19.Med shot, Teodor conducts a self-test
20.Close up, awaiting results of the self-test
21.Close up, Teodor shows the negative test result to the camera

STORYLINE:


Despite progress in recent years, population groups in Bulgaria who are most vulnerable to HIV infection are not aware of their HIV status and are reluctant to seek testing at health institutions due to fear of potential stigma.

The most vulnerable groups include gay, bisexual and other men who have sex with men (MSM) and transgender people.


SOUNDBITE (Bulgarian) Ivan Dimov, Single Step Foundation Founder and Chairman:
"For me the biggest problem, regardless of which side we approach it from, is the stigma. The belief is still held in Bulgaria that if you are HIV-positive you've been given a death sentence, which hasn't been true for decades. But the stigma for me is the biggest problem that we all have to fight against in partnership with the institutions and the pharmaceutical companies. The main thing is that these initiatives need to come from the community for the community”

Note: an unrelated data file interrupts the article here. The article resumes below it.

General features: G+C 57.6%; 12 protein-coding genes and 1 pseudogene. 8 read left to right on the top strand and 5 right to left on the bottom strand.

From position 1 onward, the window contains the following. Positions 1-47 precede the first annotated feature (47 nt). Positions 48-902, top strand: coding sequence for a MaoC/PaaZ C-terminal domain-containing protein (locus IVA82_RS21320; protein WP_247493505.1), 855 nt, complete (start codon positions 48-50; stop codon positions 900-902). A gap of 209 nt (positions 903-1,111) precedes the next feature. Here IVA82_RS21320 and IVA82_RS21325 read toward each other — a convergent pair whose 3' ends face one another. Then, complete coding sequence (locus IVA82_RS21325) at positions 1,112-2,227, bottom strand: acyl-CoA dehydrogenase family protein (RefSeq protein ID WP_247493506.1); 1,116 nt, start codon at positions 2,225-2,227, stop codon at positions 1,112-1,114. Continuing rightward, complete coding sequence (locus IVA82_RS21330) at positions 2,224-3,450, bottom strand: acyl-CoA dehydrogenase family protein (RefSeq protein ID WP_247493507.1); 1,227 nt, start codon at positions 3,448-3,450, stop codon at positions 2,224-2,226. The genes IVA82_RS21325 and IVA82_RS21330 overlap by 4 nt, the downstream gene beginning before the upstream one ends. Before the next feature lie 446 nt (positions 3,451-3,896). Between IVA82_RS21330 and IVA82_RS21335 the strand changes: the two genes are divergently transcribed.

Since 2016, WHO has recommended that HIV self-testing be offered as an additional approach to traditional HIV testing services. Nine hundred free HIV self-testing kits were sent to 120 locations across Bulgaria, thanks to a pilot project of Single Step Foundation with support from WHO.

SOUNDBITE (Bulgarian) Momchil Baev, Single Step Foundation Sexual Health and HIV Programme Manager: